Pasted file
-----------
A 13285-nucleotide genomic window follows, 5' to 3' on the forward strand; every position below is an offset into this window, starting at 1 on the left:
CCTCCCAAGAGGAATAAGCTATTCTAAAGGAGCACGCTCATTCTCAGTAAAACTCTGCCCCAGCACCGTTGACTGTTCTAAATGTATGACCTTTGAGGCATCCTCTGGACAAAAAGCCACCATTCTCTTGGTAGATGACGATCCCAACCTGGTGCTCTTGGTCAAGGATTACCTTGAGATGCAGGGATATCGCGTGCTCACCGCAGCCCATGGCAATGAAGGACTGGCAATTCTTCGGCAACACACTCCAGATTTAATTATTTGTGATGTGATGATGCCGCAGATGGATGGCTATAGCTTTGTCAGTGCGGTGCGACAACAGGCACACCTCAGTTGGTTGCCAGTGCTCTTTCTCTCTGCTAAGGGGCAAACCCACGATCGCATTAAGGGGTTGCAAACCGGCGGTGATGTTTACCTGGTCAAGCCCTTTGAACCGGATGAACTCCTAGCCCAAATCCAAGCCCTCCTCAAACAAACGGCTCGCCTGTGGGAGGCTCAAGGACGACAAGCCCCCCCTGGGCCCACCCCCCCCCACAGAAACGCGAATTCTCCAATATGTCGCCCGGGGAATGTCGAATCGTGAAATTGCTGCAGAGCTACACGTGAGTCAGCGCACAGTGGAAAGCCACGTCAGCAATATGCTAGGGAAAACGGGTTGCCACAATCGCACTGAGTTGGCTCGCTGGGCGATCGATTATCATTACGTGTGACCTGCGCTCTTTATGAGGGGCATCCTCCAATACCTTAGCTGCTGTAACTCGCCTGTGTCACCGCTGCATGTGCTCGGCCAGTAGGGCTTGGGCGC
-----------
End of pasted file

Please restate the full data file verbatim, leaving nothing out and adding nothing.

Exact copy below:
A 13285-nucleotide genomic window follows, 5' to 3' on the forward strand; every position below is an offset into this window, starting at 1 on the left:
CCTCCCAAGAGGAATAAGCTATTCTAAAGGAGCACGCTCATTCTCAGTAAAACTCTGCCCCAGCACCGTTGACTGTTCTAAATGTATGACCTTTGAGGCATCCTCTGGACAAAAAGCCACCATTCTCTTGGTAGATGACGATCCCAACCTGGTGCTCTTGGTCAAGGATTACCTTGAGATGCAGGGATATCGCGTGCTCACCGCAGCCCATGGCAATGAAGGACTGGCAATTCTTCGGCAACACACTCCAGATTTAATTATTTGTGATGTGATGATGCCGCAGATGGATGGCTATAGCTTTGTCAGTGCGGTGCGACAACAGGCACACCTCAGTTGGTTGCCAGTGCTCTTTCTCTCTGCTAAGGGGCAAACCCACGATCGCATTAAGGGGTTGCAAACCGGCGGTGATGTTTACCTGGTCAAGCCCTTTGAACCGGATGAACTCCTAGCCCAAATCCAAGCCCTCCTCAAACAAACGGCTCGCCTGTGGGAGGCTCAAGGACGACAAGCCCCCCCTGGGCCCACCCCCCCCCACAGAAACGCGAATTCTCCAATATGTCGCCCGGGGAATGTCGAATCGTGAAATTGCTGCAGAGCTACACGTGAGTCAGCGCACAGTGGAAAGCCACGTCAGCAATATGCTAGGGAAAACGGGTTGCCACAATCGCACTGAGTTGGCTCGCTGGGCGATCGATTATCATTACGTGTGACCTGCGCTCTTTATGAGGGGCATCCTCCAATACCTTAGCTGCTGTAACTCGCCTGTGTCACCGCTGCATGTGCTCGGCCAGTAGGGCTTGGGCGC